Bike Winter gear


I try to ride year-round. The guidelines below describe what I’ve had good success with to -12F.

The info below is for riding 50F or colder.

The short list of economical, must-have things to get is:

  • Mid- to heavier-weight snowboard / snowmobile mittens
  • Water-proof boots at least ankle-high
  • Balaclava
  • Gator Fleece-lined face protector – made to fit under a bike helmet, heavier than a balaclava
  • Mid-weight jacket long enough to cover your back
  • Reflective vest if your outer jacket is not high-vis
  • Winter chain lube – I use Boeshield for all weather conditions

More detail below

Key equipment


Sorted from least to most warm.

  • Mitten or heavy-glove / lobster-mitten (Mittens are much more effective than gloves or lobster gloves) – I currently use snowboard mittens, have used snowmobile mittens in the past
  • Moose Mitts (MI-made) / Bar Mitts / other vendors – with gloved hand inside. I use the Moose Mitts, black with lime trim


Sorted from least to most warm.

This is one of the most critical areas, because there’s not much you can do while riding if your feet get too cold. Waterproofness is essential below freezing.


  • Regular running shoe
  • Running shoe with rubber overshoe – be sure rubber is at least 0.5mm thick. I got mine at Farm & Fleet  20171112_090751
  • Running shoe with rubber boot – be sure rubber is at least 1mm thick. I got mine at Farm & Fleet 20171112_090848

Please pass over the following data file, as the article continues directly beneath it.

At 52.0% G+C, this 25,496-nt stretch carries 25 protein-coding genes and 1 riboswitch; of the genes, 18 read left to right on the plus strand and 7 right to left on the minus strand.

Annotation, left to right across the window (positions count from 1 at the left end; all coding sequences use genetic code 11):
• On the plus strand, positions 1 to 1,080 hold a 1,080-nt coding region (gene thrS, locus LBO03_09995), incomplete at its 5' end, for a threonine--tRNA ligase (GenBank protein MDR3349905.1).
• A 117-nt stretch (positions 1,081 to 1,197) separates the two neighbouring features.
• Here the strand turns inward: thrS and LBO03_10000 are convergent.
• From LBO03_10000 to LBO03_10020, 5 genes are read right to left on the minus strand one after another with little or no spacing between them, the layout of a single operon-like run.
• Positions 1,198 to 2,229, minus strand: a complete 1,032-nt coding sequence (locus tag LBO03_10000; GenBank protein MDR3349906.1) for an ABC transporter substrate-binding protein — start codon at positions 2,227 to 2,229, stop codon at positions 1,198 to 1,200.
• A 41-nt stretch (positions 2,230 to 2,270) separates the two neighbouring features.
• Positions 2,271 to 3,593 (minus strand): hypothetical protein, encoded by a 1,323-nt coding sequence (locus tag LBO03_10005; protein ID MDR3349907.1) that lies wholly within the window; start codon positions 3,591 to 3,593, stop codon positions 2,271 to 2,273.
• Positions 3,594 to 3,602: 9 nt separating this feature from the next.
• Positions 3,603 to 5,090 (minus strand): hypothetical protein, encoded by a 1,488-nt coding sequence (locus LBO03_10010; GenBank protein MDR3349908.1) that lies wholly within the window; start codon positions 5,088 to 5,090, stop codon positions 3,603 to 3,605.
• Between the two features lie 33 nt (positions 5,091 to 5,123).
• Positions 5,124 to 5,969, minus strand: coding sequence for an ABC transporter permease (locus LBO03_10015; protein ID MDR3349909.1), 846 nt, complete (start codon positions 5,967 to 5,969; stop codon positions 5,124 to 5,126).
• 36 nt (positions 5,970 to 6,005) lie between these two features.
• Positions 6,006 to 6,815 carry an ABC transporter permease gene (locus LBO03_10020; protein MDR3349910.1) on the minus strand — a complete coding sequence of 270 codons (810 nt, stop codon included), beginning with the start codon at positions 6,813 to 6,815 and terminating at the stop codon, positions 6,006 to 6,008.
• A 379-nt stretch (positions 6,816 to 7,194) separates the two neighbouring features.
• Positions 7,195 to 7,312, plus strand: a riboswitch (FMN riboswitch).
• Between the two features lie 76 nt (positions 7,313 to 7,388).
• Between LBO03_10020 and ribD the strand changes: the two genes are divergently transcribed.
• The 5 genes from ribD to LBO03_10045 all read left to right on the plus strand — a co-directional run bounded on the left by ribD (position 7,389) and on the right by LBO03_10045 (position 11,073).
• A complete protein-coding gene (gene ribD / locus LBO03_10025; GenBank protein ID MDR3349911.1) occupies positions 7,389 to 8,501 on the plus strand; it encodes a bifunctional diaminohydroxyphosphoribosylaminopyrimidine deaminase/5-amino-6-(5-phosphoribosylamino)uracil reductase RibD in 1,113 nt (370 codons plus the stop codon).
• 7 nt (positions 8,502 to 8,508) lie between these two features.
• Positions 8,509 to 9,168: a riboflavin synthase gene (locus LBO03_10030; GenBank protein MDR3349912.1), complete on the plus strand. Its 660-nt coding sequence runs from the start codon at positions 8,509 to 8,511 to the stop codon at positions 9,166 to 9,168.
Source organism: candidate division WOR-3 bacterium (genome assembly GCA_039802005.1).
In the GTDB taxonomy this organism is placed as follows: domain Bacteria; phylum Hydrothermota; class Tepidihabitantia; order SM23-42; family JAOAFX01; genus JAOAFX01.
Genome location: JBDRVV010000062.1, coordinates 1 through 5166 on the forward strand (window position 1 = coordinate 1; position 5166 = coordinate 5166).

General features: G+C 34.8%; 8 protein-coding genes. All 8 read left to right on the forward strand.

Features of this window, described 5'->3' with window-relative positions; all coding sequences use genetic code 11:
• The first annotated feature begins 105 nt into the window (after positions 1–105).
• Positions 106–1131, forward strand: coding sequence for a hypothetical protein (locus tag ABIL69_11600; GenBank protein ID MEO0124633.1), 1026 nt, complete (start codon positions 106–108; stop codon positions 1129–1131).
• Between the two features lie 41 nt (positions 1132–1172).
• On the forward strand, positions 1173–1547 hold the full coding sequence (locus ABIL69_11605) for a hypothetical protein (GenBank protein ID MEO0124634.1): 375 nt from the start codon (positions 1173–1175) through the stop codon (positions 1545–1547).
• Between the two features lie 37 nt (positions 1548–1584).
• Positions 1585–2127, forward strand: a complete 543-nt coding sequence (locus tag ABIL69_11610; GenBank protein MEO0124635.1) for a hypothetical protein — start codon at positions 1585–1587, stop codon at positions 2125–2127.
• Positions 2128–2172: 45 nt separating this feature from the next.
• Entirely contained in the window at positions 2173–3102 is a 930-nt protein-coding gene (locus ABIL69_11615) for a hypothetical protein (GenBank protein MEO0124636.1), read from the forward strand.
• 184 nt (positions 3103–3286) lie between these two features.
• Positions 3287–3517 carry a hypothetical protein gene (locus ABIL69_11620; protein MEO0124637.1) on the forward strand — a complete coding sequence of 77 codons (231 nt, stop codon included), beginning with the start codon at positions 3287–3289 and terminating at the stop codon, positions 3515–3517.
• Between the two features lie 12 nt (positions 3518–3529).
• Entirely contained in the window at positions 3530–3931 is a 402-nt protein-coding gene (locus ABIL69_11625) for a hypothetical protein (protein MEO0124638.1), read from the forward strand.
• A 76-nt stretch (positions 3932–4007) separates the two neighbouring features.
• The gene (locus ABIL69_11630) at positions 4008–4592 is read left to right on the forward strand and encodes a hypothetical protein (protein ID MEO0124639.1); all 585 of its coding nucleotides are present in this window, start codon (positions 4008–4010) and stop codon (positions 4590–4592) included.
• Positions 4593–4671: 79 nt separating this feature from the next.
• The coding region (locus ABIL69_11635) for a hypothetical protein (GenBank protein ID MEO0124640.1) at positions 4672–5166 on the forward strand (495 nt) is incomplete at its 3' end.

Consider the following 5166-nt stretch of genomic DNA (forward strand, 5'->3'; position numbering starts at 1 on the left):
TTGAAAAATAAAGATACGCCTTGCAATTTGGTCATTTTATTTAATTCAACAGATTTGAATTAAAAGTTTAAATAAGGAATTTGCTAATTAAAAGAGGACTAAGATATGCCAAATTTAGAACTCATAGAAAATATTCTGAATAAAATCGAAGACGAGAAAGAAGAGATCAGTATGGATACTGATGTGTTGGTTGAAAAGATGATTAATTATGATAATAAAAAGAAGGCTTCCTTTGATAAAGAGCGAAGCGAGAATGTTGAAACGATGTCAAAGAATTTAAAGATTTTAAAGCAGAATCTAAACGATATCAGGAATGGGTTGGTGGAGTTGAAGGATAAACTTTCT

• Socks – most of the time a thin sock is fine – it’s more important that footwear not be too tight than that the sock is thick. I sometimes wear Patagonia wool socks.
  • Foot warmers – you can get the disposable chemical-reaction ones, like Grabbers – I made rechargeable electric ones pictured here from nichrome wire etc.: 20171112_093913


  • Cleated shoe – I ride my road bike down to about 20F, using a good quality winter cleated shoe, like Lake, and / or bike shoe neoprene covers 20171112_090654

Face, Head, Ears

Sorted from least to most warm.

Each of the below fit under the helmet

  • Sweatvac Ventilator
  • Balaclava
  • Sweatvac Winter Beanie + Gator Fleece-lined face protector
  • For blizzard / freezing-rain / hail conditions, add ski goggles – clear work best for night. Be careful selecting ones that will fit under the helmet, without an overly large border area. However, ski goggles dramatically reduce peripheral vision, I slide them off when riding through a lot of downtown or other busy intersections.

For ear warmers you want windproof ones, I use and recommend these which are down-filled and have a water-resistant shell: 180s down ear-warmers


Sorted from least to most warm.

I generally wear tights of some kind over bike shorts, with layers over the tights as needed.


  • Long-sleeve base layer, wicking material to stay dry
  • Above + wind-breaker jacket
  • Above + fleece long sleeve under wind-breaker
  • Heavier jacket (but not a winter coat, that’s too warm), should be long enough to not expose your back, in place of wind-breaker


If you deal with a lot of ice, particularly sharing the road with cars studded tires are the way to go (the Marathon Supreme mentioned below is available in a studded version). I’ve never used studded in Chicago, since the routes I use are so heavily salted I rarely encounter sizable patches of ice. The tires I like year-round on my commuting bike are Schwalbe Marathon Supreme, for their grippy rubber compound that helps a lot in rain and on ice to some degree. The Marathon Supreme are not quite as puncture resistant as their Marathon Plus, so I supplement the Marathon Supreme with a Tuffy tire liner .


Half Past Done: Feet and Winter Cycling

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